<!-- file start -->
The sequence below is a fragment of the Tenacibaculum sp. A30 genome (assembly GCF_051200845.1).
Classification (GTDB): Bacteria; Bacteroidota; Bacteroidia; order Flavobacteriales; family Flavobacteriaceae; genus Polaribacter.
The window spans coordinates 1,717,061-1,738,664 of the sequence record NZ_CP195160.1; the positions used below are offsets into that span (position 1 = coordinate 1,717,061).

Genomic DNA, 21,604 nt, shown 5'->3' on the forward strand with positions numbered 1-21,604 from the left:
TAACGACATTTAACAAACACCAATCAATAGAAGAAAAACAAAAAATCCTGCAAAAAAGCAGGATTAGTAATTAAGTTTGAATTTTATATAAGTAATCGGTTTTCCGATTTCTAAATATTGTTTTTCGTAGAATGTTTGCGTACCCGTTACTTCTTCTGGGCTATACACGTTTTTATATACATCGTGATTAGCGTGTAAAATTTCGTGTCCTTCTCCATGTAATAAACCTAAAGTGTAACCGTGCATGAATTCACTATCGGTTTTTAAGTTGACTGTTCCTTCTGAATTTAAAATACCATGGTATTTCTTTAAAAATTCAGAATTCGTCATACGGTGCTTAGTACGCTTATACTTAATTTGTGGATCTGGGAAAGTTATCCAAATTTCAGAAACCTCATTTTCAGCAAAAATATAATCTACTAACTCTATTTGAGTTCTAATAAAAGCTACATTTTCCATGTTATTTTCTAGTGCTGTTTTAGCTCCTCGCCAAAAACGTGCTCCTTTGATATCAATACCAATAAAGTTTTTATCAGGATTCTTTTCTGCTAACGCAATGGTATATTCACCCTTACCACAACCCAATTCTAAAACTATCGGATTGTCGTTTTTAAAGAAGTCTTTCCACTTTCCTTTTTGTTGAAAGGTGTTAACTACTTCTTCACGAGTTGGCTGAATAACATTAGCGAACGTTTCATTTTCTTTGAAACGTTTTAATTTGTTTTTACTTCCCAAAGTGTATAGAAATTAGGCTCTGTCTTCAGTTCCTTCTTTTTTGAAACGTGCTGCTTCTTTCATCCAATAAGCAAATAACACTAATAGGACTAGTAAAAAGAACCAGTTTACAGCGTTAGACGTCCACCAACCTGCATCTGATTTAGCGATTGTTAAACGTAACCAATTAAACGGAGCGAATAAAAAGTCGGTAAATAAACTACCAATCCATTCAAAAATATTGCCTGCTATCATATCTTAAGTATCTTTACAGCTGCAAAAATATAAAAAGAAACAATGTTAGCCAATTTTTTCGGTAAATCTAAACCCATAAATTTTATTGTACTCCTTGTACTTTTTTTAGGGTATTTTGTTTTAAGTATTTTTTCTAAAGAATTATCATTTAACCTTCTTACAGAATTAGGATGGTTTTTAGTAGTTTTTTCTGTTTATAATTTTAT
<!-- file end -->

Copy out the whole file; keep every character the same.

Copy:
The sequence below is a fragment of the Tenacibaculum sp. A30 genome (assembly GCF_051200845.1).
Classification (GTDB): Bacteria; Bacteroidota; Bacteroidia; order Flavobacteriales; family Flavobacteriaceae; genus Polaribacter.
The window spans coordinates 1,717,061-1,738,664 of the sequence record NZ_CP195160.1; the positions used below are offsets into that span (position 1 = coordinate 1,717,061).

Genomic DNA, 21,604 nt, shown 5'->3' on the forward strand with positions numbered 1-21,604 from the left:
TAACGACATTTAACAAACACCAATCAATAGAAGAAAAACAAAAAATCCTGCAAAAAAGCAGGATTAGTAATTAAGTTTGAATTTTATATAAGTAATCGGTTTTCCGATTTCTAAATATTGTTTTTCGTAGAATGTTTGCGTACCCGTTACTTCTTCTGGGCTATACACGTTTTTATATACATCGTGATTAGCGTGTAAAATTTCGTGTCCTTCTCCATGTAATAAACCTAAAGTGTAACCGTGCATGAATTCACTATCGGTTTTTAAGTTGACTGTTCCTTCTGAATTTAAAATACCATGGTATTTCTTTAAAAATTCAGAATTCGTCATACGGTGCTTAGTACGCTTATACTTAATTTGTGGATCTGGGAAAGTTATCCAAATTTCAGAAACCTCATTTTCAGCAAAAATATAATCTACTAACTCTATTTGAGTTCTAATAAAAGCTACATTTTCCATGTTATTTTCTAGTGCTGTTTTAGCTCCTCGCCAAAAACGTGCTCCTTTGATATCAATACCAATAAAGTTTTTATCAGGATTCTTTTCTGCTAACGCAATGGTATATTCACCCTTACCACAACCCAATTCTAAAACTATCGGATTGTCGTTTTTAAAGAAGTCTTTCCACTTTCCTTTTTGTTGAAAGGTGTTAACTACTTCTTCACGAGTTGGCTGAATAACATTAGCGAACGTTTCATTTTCTTTGAAACGTTTTAATTTGTTTTTACTTCCCAAAGTGTATAGAAATTAGGCTCTGTCTTCAGTTCCTTCTTTTTTGAAACGTGCTGCTTCTTTCATCCAATAAGCAAATAACACTAATAGGACTAGTAAAAAGAACCAGTTTACAGCGTTAGACGTCCACCAACCTGCATCTGATTTAGCGATTGTTAAACGTAACCAATTAAACGGAGCGAATAAAAAGTCGGTAAATAAACTACCAATCCATTCAAAAATATTGCCTGCTATCATATCTTAAGTATCTTTACAGCTGCAAAAATATAAAAAGAAACAATGTTAGCCAATTTTTTCGGTAAATCTAAACCCATAAATTTTATTGTACTCCTTGTACTTTTTTTAGGGTATTTTGTTTTAAGTATTTTTTCTAAAGAATTATCATTTAACCTTCTTACAGAATTAGGATGGTTTTTAGTAGTTTTTTCTGTTTATAATTTTAT